12 White collar crime Costs?
What explanations of street crime also apply to white collar crime? What explanations don’t apply?

13 Organized crime :Coordinated efforts to acquire illegal profits
*when the public demands or desires goods or services, organized criminal efforts are often there to provide them (even if the products are legal)

14 Organized crime *organized crime is believed to be involved in several legitimate businesses (trash-hauling, vending and amusement machines) as well as toxic-waste disposal

15 Organized crime *primary sources of income for organized crime remain illegal activities and products: drugs, prostitution, pornography, gambling, loan sharking and extortion

16 History of organized crime
Organized crime has existed for centuries. Earliest examples: Piracy >Phoenicians, Vikings, buccaneers in the 1600’s -by the end of the 1600s pirates openly traded their plunder with merchants in Boston, NY, Philadelphia and other port cities (golden age of piracy)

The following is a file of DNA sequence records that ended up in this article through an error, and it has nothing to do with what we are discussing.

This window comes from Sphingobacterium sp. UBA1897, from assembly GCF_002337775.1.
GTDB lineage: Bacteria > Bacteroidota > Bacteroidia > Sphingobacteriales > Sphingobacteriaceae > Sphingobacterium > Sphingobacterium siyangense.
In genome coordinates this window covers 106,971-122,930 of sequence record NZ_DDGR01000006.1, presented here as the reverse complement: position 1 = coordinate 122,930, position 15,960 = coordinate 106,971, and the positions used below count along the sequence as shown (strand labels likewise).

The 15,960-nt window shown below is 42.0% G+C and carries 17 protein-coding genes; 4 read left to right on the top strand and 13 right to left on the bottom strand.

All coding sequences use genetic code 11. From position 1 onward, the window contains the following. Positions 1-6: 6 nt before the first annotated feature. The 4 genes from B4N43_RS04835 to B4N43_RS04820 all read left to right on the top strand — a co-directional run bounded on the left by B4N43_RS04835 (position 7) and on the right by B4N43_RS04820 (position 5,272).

17 History of organized crime
Piracy faded by late 1720s after “honest” officials exposed corruption and several pirate leaders were killed.

18 History of organized crime
Understanding economic context >major reason piracy ended was that merchants began to realize they could get greater profits by trading with England; after that, “the markets for pirate goods dried up, and the public demand for their services and support for their existence disappeared.” (Dennis Kenney, James Finckenaeur 95)

19 History of organized crime
Began anew in NY in early 1800s (1mil people-most poor & half immigrant and unemployed-lived crammed into 2 square miles)

20 History of organized crime
>young women were forced into prostitution, young men formed gangs that allowed them to commit crime more effectively and evade police; these early gangs were the forerunner of today’s organized crime groups (like previous org. criminal enterprises, relied on public officials)

21 History of organized crime
By the end of the 1800s gangs had developed in NY and other eastern cities into extensive operations Ethnic makeup of the groups reflected the great waves of immigration into the U.S. during the 19th century; as immigrants settled into cities many inevitably turned to organized crime to make ends meet